How To Be An Adaptable Manager

How To Be An Adaptable Manager

Many managers are confident they can retain their skills over time. Experience shows they are wrong. The world is fast-paced and only the most adaptable will survive.

Staying relevant and constantly updating yourself is the new Normal.

To not do this is to see your performance systematically decline over time and to just watch, helpless, as other managerial grades pass you by and you fall down the proverbial pecking order. Ultimately dismissal or redundancy will be your fate.

There is a proven link between tenure and effectiveness – we can see this in an extreme in professional football management where failure to deliver results brings only one outcome.

Learning from past mistakes and then modifying and updating your skill set is an absolute must do for all managers.

So, what to do?

  1. Be adaptable. If the demands of the position mean that you need to retrain to get, say, more technical knowledge, then this is the way it must be. Relying on your degree that you obtained 25 years ago is frankly laughable so your skill set needs to be reviewed every 6 months to be abreast of new developments, thinking and applications. Or you could just do nothing.
  1. In highly competitive industries, staying relevant and maintaining success can be achieved by finding ways to get small advantages over the competition. This sounds great but can only be achieved by consciously looking away from just your operation into what the competition are doing and identifying where small efficiencies can be woven into what you are doing. Or you could just do nothing.
  2. Be innovative. The most important innovations come from cutting edge thinking where managers are not afraid to propose what might seem to be possibly unusual or even very risky ways of doing things. Or you could just do nothing.
  1. Squeeze the margins. Look for small cost savings that then build up into bigger savings overall. This is especially powerful in sectors that are highly competitive, price sensitive and where there is too much competition. Look at your biggest cost, identify where a small percentage can be saved (possibly by looking at cheaper raw materials, components or a different staffing mix) and then cost that out. Good adaptability to market conditions! Or you could just do nothing.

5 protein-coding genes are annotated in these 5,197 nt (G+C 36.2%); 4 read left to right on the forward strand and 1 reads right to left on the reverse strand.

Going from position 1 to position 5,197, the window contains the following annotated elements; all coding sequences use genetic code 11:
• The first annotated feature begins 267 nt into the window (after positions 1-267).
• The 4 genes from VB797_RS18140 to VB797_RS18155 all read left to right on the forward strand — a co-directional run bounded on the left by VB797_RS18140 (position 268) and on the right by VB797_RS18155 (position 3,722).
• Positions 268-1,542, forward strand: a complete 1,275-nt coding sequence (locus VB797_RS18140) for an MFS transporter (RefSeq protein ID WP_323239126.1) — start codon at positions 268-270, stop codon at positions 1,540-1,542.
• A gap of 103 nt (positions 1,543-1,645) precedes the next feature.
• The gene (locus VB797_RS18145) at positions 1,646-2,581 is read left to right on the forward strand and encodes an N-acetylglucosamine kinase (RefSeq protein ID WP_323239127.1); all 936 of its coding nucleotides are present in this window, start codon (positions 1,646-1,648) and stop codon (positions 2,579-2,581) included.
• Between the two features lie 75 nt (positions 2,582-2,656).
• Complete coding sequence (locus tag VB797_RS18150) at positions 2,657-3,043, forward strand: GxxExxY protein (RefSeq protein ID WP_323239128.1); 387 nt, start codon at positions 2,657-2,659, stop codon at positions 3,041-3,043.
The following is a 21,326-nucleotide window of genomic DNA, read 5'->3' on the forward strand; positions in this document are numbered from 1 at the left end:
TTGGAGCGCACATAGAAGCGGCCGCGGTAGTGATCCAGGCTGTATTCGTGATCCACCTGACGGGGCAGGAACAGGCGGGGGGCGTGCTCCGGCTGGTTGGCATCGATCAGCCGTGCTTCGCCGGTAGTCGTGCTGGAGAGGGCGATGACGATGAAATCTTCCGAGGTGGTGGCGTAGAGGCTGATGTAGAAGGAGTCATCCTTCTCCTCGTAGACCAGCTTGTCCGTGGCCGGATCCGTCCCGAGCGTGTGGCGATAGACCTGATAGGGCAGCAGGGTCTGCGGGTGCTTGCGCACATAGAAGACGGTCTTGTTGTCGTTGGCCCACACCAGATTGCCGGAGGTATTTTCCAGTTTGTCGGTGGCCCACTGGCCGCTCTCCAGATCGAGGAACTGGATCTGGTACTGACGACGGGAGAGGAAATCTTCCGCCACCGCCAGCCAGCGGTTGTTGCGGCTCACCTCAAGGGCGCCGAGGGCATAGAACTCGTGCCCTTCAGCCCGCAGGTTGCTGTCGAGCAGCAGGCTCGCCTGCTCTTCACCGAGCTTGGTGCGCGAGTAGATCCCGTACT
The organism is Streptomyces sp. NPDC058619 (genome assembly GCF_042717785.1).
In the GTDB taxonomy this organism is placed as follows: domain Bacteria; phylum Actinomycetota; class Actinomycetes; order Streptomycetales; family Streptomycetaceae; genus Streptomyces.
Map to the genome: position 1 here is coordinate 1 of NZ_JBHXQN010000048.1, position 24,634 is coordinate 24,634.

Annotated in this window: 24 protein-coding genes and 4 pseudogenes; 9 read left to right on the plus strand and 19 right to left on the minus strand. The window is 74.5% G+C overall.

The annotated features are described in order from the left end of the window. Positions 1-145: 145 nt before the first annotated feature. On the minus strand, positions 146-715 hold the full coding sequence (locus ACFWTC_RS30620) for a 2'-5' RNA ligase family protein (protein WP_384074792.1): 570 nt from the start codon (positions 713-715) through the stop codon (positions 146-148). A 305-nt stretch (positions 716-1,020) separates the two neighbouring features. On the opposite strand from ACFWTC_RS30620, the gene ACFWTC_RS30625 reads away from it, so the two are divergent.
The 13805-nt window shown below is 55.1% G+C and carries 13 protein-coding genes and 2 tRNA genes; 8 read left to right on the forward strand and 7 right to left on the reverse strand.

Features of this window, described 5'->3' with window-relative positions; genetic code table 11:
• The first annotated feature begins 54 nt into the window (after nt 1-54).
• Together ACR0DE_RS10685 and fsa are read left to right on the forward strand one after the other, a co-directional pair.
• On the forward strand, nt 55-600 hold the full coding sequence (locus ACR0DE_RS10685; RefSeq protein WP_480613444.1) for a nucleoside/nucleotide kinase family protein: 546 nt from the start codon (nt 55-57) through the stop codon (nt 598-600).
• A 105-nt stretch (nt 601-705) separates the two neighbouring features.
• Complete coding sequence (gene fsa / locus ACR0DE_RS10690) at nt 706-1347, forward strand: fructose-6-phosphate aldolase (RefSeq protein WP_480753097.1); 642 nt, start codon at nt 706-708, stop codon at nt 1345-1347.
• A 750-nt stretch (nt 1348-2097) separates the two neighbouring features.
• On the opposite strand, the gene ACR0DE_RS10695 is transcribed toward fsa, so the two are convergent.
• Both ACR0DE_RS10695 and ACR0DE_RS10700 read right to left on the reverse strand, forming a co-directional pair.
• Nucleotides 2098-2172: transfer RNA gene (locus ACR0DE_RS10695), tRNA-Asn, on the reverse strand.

1. Collaborate effectively with stakeholders. The most successful managers strive to be strong communicators and work effectively with key stakeholders. Sharing views, opinions and experiences are critical here. Or you could just do nothing.
  2. Maximise the potential offered by Outsourcing. If you have less-critical tasks or tasks in areas of non-expertise to manage get rid of them and use the savings to invest back into the marketplace. Any part of the business that is not your best area of expertise need to be given to someone for whom that is their best area of expertise. Your effort and application to the market is the only relevance you need. Or you could just do nothing.
  1. Continuous learning. Maintaining your curiosity, asking questions and being willing to learn from different people, sometimes outside of your own area of expertise, is an essential skill. Just because the skills and challenges in a totally separate organisation, in a different market, look nothing like your own is no valid reason for not asking questions of that organisation! How do they organise their activity, source customers and manage the competition? Network as much as humanly possible. Or you could just do nothing.

Being adaptable is hard: it takes time, patience and determination but it is totally essential if you are to maintain your current position, let alone develop and progress.

Good Luck!

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